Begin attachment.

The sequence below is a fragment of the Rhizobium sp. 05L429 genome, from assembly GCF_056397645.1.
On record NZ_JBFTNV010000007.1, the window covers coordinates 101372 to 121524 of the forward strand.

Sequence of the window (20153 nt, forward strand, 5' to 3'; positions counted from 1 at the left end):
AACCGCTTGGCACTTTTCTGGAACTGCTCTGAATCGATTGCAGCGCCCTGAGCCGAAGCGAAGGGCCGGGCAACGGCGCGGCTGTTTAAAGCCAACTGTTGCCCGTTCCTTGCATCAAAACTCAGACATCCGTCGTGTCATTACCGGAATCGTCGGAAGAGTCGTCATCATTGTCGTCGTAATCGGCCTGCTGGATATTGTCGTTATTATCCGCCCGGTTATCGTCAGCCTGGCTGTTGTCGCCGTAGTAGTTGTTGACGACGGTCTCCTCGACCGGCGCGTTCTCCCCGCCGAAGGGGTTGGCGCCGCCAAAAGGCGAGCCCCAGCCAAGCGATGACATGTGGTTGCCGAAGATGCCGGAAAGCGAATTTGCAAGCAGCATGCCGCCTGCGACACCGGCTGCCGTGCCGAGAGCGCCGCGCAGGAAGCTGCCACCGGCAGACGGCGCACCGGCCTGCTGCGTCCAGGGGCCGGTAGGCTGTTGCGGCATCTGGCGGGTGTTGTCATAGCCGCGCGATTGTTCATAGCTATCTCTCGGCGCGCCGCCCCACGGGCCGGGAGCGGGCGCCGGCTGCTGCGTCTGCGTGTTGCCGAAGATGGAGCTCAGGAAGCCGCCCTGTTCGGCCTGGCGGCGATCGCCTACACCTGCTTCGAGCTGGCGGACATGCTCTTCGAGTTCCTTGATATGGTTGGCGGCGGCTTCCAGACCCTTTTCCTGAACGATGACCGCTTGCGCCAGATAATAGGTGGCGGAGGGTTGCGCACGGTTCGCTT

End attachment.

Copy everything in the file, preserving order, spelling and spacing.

The sequence below is a fragment of the Rhizobium sp. 05L429 genome, from assembly GCF_056397645.1.
On record NZ_JBFTNV010000007.1, the window covers coordinates 101372 to 121524 of the forward strand.

Sequence of the window (20153 nt, forward strand, 5' to 3'; positions counted from 1 at the left end):
AACCGCTTGGCACTTTTCTGGAACTGCTCTGAATCGATTGCAGCGCCCTGAGCCGAAGCGAAGGGCCGGGCAACGGCGCGGCTGTTTAAAGCCAACTGTTGCCCGTTCCTTGCATCAAAACTCAGACATCCGTCGTGTCATTACCGGAATCGTCGGAAGAGTCGTCATCATTGTCGTCGTAATCGGCCTGCTGGATATTGTCGTTATTATCCGCCCGGTTATCGTCAGCCTGGCTGTTGTCGCCGTAGTAGTTGTTGACGACGGTCTCCTCGACCGGCGCGTTCTCCCCGCCGAAGGGGTTGGCGCCGCCAAAAGGCGAGCCCCAGCCAAGCGATGACATGTGGTTGCCGAAGATGCCGGAAAGCGAATTTGCAAGCAGCATGCCGCCTGCGACACCGGCTGCCGTGCCGAGAGCGCCGCGCAGGAAGCTGCCACCGGCAGACGGCGCACCGGCCTGCTGCGTCCAGGGGCCGGTAGGCTGTTGCGGCATCTGGCGGGTGTTGTCATAGCCGCGCGATTGTTCATAGCTATCTCTCGGCGCGCCGCCCCACGGGCCGGGAGCGGGCGCCGGCTGCTGCGTCTGCGTGTTGCCGAAGATGGAGCTCAGGAAGCCGCCCTGTTCGGCCTGGCGGCGATCGCCTACACCTGCTTCGAGCTGGCGGACATGCTCTTCGAGTTCCTTGATATGGTTGGCGGCGGCTTCCAGACCCTTTTCCTGAACGATGACCGCTTGCGCCAGATAATAGGTGGCGGAGGGTTGCGCACGGTTCGCTT